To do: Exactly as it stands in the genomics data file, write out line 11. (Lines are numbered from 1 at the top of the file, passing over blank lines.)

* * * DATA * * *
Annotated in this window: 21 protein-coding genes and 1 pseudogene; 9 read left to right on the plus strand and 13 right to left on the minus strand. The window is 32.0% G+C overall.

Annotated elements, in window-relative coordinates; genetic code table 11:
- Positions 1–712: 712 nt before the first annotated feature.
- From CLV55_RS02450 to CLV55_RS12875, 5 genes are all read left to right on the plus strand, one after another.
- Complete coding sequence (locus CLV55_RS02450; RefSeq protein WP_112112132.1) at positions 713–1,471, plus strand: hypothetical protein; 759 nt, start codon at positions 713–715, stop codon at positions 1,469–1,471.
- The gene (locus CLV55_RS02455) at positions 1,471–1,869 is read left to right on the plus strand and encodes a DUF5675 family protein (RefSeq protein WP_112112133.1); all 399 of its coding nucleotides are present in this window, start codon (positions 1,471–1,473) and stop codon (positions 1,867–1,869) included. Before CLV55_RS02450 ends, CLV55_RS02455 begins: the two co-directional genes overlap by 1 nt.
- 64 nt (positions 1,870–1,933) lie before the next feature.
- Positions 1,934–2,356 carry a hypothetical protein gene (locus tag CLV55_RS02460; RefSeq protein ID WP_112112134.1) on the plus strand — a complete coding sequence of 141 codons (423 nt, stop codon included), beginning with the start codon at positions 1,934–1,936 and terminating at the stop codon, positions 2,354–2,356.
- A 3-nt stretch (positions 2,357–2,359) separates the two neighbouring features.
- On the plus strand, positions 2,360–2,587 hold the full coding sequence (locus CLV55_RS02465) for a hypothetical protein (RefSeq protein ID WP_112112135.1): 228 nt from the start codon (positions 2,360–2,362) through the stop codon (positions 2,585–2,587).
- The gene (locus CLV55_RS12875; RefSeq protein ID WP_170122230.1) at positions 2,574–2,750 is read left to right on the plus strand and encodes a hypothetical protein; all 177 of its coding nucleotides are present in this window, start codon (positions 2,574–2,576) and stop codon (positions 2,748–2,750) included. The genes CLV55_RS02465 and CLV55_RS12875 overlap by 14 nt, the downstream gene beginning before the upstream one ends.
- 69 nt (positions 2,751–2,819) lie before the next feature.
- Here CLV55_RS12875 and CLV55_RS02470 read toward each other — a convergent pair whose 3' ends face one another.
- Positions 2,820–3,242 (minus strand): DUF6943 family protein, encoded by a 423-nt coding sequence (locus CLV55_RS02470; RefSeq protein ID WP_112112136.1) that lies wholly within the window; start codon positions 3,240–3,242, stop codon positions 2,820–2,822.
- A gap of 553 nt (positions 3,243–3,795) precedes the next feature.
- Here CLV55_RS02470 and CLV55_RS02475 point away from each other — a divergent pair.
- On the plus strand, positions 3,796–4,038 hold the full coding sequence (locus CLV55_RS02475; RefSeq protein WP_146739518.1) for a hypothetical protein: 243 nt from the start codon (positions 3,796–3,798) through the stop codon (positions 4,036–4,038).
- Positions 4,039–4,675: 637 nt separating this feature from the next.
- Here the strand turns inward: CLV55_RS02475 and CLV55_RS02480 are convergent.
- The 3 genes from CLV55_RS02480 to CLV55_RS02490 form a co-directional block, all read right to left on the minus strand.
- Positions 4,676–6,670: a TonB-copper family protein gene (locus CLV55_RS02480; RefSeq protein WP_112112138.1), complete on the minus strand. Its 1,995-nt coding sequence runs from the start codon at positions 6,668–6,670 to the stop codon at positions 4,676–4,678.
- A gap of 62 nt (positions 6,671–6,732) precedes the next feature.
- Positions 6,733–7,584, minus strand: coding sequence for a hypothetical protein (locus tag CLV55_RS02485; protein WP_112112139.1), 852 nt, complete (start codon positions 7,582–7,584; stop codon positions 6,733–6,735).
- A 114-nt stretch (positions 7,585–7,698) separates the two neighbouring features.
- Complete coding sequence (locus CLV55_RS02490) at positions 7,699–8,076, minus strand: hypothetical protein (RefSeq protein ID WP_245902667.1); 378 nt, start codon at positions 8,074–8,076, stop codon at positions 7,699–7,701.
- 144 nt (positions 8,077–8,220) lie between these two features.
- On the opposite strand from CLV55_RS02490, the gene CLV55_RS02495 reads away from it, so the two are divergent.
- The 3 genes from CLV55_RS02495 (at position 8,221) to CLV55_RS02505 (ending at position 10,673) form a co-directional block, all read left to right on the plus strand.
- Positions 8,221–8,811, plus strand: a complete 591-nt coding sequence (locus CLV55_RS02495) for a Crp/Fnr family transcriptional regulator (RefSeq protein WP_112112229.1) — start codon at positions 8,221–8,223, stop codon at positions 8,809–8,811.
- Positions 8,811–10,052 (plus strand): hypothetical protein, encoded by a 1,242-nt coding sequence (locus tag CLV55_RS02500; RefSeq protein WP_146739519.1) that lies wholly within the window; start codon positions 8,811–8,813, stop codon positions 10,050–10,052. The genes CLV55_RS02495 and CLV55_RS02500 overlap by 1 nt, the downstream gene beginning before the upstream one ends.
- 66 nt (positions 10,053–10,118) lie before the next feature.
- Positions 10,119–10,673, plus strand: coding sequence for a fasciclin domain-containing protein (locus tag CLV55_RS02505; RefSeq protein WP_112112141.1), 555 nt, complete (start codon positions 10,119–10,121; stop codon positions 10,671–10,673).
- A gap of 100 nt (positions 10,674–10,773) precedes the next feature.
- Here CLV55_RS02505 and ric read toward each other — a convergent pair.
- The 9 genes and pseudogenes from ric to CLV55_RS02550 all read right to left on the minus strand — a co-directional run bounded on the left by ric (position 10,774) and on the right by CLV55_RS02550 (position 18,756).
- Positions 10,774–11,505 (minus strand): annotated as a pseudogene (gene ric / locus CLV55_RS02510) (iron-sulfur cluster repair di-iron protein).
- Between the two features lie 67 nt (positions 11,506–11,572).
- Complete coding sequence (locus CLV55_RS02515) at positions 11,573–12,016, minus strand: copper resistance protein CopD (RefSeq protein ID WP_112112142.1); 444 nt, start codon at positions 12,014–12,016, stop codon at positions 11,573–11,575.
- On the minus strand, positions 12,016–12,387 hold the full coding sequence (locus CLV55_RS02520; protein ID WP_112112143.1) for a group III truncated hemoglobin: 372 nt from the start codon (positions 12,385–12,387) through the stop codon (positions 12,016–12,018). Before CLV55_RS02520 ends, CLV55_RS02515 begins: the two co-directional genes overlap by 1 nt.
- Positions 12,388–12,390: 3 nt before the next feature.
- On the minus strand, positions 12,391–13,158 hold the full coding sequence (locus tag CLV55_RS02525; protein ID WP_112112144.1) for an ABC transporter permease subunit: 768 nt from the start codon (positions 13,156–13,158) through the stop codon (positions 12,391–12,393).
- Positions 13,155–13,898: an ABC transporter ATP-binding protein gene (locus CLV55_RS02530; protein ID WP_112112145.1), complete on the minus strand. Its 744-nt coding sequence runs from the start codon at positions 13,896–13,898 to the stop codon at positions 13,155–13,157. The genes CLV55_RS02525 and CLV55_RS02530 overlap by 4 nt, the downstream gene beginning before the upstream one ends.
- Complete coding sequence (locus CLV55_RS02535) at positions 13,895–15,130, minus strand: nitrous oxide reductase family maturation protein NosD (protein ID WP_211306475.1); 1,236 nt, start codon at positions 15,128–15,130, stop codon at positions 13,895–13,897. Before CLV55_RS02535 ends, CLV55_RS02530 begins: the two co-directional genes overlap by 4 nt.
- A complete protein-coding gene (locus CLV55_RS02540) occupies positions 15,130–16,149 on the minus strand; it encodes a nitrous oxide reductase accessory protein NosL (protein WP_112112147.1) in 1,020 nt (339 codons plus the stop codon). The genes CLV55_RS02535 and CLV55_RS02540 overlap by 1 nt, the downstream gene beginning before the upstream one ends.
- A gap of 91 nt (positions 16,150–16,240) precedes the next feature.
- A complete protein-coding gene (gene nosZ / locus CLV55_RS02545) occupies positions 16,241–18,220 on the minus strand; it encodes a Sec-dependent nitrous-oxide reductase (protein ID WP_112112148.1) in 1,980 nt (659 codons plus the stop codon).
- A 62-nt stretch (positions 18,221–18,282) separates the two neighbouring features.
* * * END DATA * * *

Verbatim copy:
- The gene (locus CLV55_RS12875; RefSeq protein ID WP_170122230.1) at positions 2,574–2,750 is read left to right on the plus strand and encodes a hypothetical protein; all 177 of its coding nucleotides are present in this window, start codon (positions 2,574–2,576) and stop codon (positions 2,748–2,750) included. The genes CLV55_RS02465 and CLV55_RS12875 overlap by 14 nt, the downstream gene beginning before the upstream one ends.